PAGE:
Not Again MMM is sad to report that the East Troy, WI EBR Motorcycles shut down production this winter. They have pledged to honor warranties and provide technical and parts support to current dealers and riders who bought motorcycles manufactured by EBR. A press release from the company stated, “EBR will continue to review strategic alternatives with interested investors regarding production operations.” Or stated another way, they ran out of cash and are looking for a buyer. The release went on to say, “The decision was a tough one for EBR as it has been solely focused on the growth and building EBR for success… This difficult decision was based pri-

marily on EBR facing significant headwinds with signing new dealers, which is key to sales and growth for a new company. In addition, EBR has had limited production in 2016 and 2017 that was under goal. The combination of slow sales and industry announcements of other major OEM brands closing or cutting production only magnified the challenges faced by EBR.”

Snow Bike Racing Now Sanctioned by AMA This winter, the American Motorcyclist Association began sanctioning the new sport of snow bike racing. Snow bikes for the uninitiated are competition off-road motorcycles modified with a ski up front and a track in the rear. They are similar to snowmobiles in many respects, but with handling more akin to a motorcycle.

“The AMA is excited to be getting involved in the new and innovative sport of snow bike racing,” said AMA Motocross Manager Kip Bigelow. “We have been watching it with interest for several years and decided that it makes sense to embrace this interesting new competition segment.”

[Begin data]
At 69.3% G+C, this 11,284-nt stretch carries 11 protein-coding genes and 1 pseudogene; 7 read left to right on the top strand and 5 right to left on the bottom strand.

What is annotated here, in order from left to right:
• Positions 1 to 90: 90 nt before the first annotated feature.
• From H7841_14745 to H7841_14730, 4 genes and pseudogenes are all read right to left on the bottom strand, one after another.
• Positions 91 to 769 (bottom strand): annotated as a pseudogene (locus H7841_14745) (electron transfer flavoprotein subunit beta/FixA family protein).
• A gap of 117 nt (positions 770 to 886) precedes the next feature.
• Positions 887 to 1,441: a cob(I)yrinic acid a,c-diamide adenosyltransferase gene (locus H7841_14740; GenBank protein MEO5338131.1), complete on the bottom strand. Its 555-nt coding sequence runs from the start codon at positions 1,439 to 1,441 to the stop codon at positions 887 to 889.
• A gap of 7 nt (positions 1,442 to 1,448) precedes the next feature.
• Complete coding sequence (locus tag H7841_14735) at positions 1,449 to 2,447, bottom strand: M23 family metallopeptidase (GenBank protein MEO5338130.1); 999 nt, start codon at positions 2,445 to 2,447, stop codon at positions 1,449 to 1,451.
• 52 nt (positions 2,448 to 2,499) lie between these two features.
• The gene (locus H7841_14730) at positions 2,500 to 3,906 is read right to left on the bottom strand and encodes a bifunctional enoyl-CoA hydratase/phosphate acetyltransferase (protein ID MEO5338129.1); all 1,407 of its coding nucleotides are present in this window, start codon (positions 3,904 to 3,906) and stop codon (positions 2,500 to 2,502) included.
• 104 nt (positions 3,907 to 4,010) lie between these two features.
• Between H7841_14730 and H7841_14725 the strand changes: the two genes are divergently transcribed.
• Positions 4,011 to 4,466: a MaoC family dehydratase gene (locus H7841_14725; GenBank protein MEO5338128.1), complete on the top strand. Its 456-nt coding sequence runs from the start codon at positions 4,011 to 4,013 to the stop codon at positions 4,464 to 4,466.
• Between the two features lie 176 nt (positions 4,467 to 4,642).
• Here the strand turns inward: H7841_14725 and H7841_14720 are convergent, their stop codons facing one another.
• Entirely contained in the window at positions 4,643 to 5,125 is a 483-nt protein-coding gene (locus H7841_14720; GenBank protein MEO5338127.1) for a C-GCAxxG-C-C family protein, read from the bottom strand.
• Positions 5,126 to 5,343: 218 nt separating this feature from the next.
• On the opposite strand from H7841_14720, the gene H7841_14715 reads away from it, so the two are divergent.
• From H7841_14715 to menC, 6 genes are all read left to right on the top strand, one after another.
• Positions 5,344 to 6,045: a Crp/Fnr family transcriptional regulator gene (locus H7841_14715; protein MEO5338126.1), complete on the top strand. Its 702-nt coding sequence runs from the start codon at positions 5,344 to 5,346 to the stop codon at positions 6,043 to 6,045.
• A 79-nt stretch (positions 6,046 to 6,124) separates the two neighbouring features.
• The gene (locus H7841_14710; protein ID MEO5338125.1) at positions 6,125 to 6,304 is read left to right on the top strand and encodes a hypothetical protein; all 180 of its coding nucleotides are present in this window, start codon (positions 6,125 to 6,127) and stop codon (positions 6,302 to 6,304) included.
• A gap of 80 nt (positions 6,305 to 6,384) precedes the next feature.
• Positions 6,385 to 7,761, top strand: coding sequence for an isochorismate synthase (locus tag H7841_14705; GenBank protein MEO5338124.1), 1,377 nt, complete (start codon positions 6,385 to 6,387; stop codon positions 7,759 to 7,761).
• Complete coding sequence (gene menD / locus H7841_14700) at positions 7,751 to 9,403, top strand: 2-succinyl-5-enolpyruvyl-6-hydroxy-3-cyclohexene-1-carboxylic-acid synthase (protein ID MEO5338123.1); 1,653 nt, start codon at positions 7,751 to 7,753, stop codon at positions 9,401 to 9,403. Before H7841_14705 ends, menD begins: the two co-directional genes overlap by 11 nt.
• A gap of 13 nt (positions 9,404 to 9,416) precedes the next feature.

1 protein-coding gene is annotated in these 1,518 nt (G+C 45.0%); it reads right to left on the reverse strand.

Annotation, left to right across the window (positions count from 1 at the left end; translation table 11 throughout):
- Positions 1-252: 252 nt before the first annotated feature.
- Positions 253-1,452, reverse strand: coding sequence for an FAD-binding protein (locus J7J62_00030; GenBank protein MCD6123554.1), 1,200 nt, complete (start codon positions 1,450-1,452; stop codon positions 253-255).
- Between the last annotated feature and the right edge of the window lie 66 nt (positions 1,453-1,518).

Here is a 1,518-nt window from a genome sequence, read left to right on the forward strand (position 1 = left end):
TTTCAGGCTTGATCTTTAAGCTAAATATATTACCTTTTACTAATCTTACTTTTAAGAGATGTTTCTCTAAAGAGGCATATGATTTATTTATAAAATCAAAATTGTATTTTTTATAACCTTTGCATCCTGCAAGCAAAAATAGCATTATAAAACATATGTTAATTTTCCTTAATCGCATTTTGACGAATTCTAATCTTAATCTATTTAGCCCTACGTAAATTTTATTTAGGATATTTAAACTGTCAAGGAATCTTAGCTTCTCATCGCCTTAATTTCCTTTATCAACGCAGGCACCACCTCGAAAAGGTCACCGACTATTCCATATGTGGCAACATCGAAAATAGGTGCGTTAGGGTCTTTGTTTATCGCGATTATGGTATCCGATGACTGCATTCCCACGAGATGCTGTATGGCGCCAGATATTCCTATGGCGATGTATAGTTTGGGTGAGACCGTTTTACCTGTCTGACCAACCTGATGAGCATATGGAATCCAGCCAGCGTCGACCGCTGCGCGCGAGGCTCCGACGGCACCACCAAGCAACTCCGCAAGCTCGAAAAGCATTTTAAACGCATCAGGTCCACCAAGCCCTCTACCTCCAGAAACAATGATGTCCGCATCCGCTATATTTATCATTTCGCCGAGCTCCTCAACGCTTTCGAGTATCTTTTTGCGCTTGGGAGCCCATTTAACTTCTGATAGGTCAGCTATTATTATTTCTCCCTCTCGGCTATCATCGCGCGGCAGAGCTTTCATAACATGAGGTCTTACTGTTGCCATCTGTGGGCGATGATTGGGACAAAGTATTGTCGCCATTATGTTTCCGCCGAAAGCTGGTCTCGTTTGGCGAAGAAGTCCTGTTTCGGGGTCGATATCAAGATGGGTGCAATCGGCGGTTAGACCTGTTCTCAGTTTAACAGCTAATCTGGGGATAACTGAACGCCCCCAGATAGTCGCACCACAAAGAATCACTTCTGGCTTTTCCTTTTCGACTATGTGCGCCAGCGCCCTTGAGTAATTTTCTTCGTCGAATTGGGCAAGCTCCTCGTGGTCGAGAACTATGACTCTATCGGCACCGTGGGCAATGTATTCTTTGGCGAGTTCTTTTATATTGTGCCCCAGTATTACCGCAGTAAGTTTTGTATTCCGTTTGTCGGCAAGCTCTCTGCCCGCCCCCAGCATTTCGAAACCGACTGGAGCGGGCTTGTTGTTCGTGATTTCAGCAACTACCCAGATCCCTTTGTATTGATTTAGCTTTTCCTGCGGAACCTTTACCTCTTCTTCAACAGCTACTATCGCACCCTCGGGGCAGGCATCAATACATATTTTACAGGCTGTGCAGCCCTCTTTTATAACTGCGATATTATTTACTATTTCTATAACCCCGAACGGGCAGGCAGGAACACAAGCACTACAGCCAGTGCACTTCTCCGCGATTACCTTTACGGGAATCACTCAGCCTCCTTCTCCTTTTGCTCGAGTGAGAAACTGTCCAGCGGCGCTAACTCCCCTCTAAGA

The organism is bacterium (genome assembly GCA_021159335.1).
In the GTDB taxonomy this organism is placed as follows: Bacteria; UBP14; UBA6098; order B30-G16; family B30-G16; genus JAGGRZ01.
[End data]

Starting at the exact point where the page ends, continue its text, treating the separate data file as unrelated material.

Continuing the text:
The inaugural series sanctioned by the AMA will be the AMA Championship Snow Bike Series, with the first round of the AMA Championship Snow Bike Series held at ERX Motorpark in Elk River, MN this past December. The nine race series featured three races in Minnesota this season, Elk River, Detroit Lakes, and Hill City. The racers compete on a snow covered MX style course in the race not unlike snow-cross.

“We have learned from past snow-bike events that when dirt, dust and rocks are eliminated, racing gets closer,” said Ron Dillon, the principal of Big Nasty Hillclimb LLC and the series director for the promoter. “Racers will be riding inches from each other, fighting for a spot in our main events, and it is an absolute blast to watch them go at it.”

Motorcyclists To Pay for Beef Over Beef The AMA launched a “bikes for beef ” campaign opposing a trade tariff on motorcycles that trade officials proposed as part of an

Photo Courtesy of the AMA